Last week, Xi Jinping led the Politburo of the Chinese Communist Party in a “group study session” of the Communist Manifesto of Marx and Engels–170 years after its first publication. This event seems destined to have a special place in histories of socialism and its reinterpretation: in what other study of this document would class struggle and the public ownership of the means of production not even rate a mention? At least, those terms did not appear in the Xinhua dispatch issued after the session (Chinese original here); Xi’s no doubt lengthy speech to the meeting has not yet been published in full.
Such evasions are one reason why there is a tendency for outsiders to see these kind of events as a kind of playacting that has no meaningful content and is disconnected from the realities of the country. But I think they can be quite informative about how those running China think. In my reading, I saw three key terms that dominated Xi’s discussion, which together can help us piece together his vision:
Scientific. This word was used a lot: according to Xi, the Communist Manifesto is “a classic work of scientific insight into the laws of the development of human society.” And the passage of time has not made it at all irrelevant. “The current trends of a multipolar world, economic globalization, use of information technology, cultural diversity, unprecedented interconnection and interdependence among countries–these completely validate the scientific forecasts made by Marx and Engels in the Communist Manifesto.”
Xi does not dwell on what the scientific laws of development are exactly. But I have no doubt that he firmly believes that there are such laws. I think the emphasis on being “scientific” reflects a quite 19th-century view that human societies and economies can be understood and managed fairly easily. This is really an expression of confidence: that whatever challenges and problems the government encounters can in fact be dealt with. It is not quite an endorsement of central planning. But such confidence is certainly the polar opposite of the libertarian or Austrian view that the economy is an incredibly complex system that cannot be easily understood and so should be left largely to its own devices.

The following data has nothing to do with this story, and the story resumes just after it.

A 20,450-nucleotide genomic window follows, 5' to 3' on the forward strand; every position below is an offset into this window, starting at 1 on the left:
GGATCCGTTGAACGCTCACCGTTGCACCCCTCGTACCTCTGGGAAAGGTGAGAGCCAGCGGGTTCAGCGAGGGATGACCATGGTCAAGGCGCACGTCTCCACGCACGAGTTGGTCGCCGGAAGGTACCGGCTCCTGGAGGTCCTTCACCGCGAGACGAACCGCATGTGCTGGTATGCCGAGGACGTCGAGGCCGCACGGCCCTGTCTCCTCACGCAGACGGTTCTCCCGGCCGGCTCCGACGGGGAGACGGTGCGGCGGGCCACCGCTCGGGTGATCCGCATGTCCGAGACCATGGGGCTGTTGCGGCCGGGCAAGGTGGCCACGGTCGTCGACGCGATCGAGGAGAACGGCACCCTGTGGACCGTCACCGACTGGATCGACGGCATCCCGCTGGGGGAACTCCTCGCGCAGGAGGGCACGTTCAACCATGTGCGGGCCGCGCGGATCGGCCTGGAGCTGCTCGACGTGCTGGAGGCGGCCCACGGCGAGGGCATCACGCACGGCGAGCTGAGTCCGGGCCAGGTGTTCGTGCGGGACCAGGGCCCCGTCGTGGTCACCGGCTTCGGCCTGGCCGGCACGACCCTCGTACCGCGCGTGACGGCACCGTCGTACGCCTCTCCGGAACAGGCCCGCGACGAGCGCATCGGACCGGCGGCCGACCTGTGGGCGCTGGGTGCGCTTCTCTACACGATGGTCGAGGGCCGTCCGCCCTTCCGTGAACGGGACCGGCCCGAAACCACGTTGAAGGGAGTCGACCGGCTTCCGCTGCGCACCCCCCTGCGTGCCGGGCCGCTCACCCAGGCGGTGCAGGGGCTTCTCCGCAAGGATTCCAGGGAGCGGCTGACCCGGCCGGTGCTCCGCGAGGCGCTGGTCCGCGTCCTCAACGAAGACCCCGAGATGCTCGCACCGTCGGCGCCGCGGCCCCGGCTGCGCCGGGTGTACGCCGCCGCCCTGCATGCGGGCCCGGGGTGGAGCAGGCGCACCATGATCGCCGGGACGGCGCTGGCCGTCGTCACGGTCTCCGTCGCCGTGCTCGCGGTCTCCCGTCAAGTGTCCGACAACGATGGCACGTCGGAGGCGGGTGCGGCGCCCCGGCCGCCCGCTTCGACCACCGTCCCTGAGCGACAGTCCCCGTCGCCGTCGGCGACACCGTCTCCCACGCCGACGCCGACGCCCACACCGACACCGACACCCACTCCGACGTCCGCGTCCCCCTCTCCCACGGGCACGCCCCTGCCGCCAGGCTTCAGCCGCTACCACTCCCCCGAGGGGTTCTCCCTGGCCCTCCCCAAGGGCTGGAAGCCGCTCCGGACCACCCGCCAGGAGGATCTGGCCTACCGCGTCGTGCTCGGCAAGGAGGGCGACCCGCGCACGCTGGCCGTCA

Development. The Communist Manifesto “provides powerful ideological weapons for us to understand the world and change the world,” Xi says. Again, there is absolute confidence that the world (or at least China) should be changed, that he knows how to do it, and that the Communist Party has the ability to do it. And the Manifesto also makes clear, he says, that the point of changing the world is to “promote the overall development of people and the overall progress of society.”
The lineage of this idea runs all the way back to Lenin’s 1920 statement that “Communism is Soviet power plus the electrification of the whole country” and Deng Xiaoping’s line in 1980 that “The purpose of socialism is to make the country rich and strong.” Since the late 1970s, China’s version of socialism has been more about the pursuit of national development than the implementation of a specific ideological arrangement of society. These days Xi is de-emphasizing purely economic measures of development in favor of a broader concept, but the message is ultimately the same.
Leadership. While the concept of development these days is much more flexible than the old ideas of a classless society and a heavy industry-led economy, there are some things for which flexibility is not permissible. Chief among them, of course, is the leadership role of the Communist Party. “The Party will lead the people in advancing a great revolution of society and in achieving the great rejuvenation of the nation,” Xi says. The Party “will always be the backbone of the Chinese people and the Chinese nation,” and it is the Communist Manifesto that laid the “theoretical foundation” for this idea.
In this interpretation of the Communist Manifesto we can thus see the fundamentals of what Chinese-style socialism is: the Communist Party pursuing the social and economic development of the Chinese nation, on behalf of the nation. It is clear that this social and economic development should not arise spontaneously from the free interactions of individuals, but should be directed and managed “scientifically” by the Party.
Whether these ideas can actually be found in the Communist Manifesto itself, or are just retrospective projections, is a question for another day.